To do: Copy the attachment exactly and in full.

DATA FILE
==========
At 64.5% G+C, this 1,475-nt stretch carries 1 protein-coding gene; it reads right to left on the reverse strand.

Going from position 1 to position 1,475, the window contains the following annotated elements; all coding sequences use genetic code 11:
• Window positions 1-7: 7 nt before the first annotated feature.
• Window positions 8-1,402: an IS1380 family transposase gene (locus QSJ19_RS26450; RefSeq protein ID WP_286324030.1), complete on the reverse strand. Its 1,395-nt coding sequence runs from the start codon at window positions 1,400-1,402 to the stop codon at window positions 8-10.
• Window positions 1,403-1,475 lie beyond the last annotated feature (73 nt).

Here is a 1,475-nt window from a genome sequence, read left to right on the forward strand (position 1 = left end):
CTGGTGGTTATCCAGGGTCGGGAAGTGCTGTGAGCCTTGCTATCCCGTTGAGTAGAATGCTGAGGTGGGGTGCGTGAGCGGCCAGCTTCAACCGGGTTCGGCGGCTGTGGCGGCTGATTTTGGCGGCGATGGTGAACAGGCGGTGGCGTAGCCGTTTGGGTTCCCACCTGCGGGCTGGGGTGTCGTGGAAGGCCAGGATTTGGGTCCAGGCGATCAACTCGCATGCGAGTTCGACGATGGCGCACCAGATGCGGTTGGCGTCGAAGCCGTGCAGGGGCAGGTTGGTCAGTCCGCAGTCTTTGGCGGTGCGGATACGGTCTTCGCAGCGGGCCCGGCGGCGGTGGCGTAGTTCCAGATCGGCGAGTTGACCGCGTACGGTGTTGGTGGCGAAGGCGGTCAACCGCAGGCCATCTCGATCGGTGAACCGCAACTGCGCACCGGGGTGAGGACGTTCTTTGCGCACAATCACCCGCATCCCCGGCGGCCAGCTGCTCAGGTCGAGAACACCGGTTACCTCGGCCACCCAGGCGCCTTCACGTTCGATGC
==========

At 64.5% G+C, this 1,475-nt stretch carries 1 protein-coding gene; it reads right to left on the reverse strand.

Going from position 1 to position 1,475, the window contains the following annotated elements; all coding sequences use genetic code 11:
• Window positions 1-7: 7 nt before the first annotated feature.
• Window positions 8-1,402: an IS1380 family transposase gene (locus QSJ19_RS26450; RefSeq protein ID WP_286324030.1), complete on the reverse strand. Its 1,395-nt coding sequence runs from the start codon at window positions 1,400-1,402 to the stop codon at window positions 8-10.
• Window positions 1,403-1,475 lie beyond the last annotated feature (73 nt).

Here is a 1,475-nt window from a genome sequence, read left to right on the forward strand (position 1 = left end):
CTGGTGGTTATCCAGGGTCGGGAAGTGCTGTGAGCCTTGCTATCCCGTTGAGTAGAATGCTGAGGTGGGGTGCGTGAGCGGCCAGCTTCAACCGGGTTCGGCGGCTGTGGCGGCTGATTTTGGCGGCGATGGTGAACAGGCGGTGGCGTAGCCGTTTGGGTTCCCACCTGCGGGCTGGGGTGTCGTGGAAGGCCAGGATTTGGGTCCAGGCGATCAACTCGCATGCGAGTTCGACGATGGCGCACCAGATGCGGTTGGCGTCGAAGCCGTGCAGGGGCAGGTTGGTCAGTCCGCAGTCTTTGGCGGTGCGGATACGGTCTTCGCAGCGGGCCCGGCGGCGGTGGCGTAGTTCCAGATCGGCGAGTTGACCGCGTACGGTGTTGGTGGCGAAGGCGGTCAACCGCAGGCCATCTCGATCGGTGAACCGCAACTGCGCACCGGGGTGAGGACGTTCTTTGCGCACAATCACCCGCATCCCCGGCGGCCAGCTGCTCAGGTCGAGAACACCGGTTACCTCGGCCACCCAGGCGCCTTCACGTTCGATGC